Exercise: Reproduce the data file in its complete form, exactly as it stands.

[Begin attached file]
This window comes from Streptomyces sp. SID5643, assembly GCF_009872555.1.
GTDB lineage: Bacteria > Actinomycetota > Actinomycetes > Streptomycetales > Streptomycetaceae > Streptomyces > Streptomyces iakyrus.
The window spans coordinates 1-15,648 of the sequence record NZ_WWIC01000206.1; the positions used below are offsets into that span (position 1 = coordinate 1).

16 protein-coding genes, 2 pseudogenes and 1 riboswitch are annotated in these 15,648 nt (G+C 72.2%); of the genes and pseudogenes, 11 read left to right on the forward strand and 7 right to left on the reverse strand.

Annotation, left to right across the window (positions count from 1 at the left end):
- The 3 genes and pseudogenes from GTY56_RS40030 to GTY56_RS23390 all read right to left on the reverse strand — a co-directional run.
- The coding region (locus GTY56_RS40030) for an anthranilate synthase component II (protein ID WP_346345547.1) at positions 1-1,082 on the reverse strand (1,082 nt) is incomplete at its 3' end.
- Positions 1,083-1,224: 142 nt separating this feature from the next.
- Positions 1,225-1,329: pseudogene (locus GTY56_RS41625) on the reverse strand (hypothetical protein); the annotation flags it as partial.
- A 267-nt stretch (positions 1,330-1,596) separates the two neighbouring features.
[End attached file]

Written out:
This window comes from Streptomyces sp. SID5643, assembly GCF_009872555.1.
GTDB lineage: Bacteria > Actinomycetota > Actinomycetes > Streptomycetales > Streptomycetaceae > Streptomyces > Streptomyces iakyrus.
The window spans coordinates 1-15,648 of the sequence record NZ_WWIC01000206.1; the positions used below are offsets into that span (position 1 = coordinate 1).

16 protein-coding genes, 2 pseudogenes and 1 riboswitch are annotated in these 15,648 nt (G+C 72.2%); of the genes and pseudogenes, 11 read left to right on the forward strand and 7 right to left on the reverse strand.

Annotation, left to right across the window (positions count from 1 at the left end):
- The 3 genes and pseudogenes from GTY56_RS40030 to GTY56_RS23390 all read right to left on the reverse strand — a co-directional run.
- The coding region (locus GTY56_RS40030) for an anthranilate synthase component II (protein ID WP_346345547.1) at positions 1-1,082 on the reverse strand (1,082 nt) is incomplete at its 3' end.
- Positions 1,083-1,224: 142 nt separating this feature from the next.
- Positions 1,225-1,329: pseudogene (locus GTY56_RS41625) on the reverse strand (hypothetical protein); the annotation flags it as partial.
- A 267-nt stretch (positions 1,330-1,596) separates the two neighbouring features.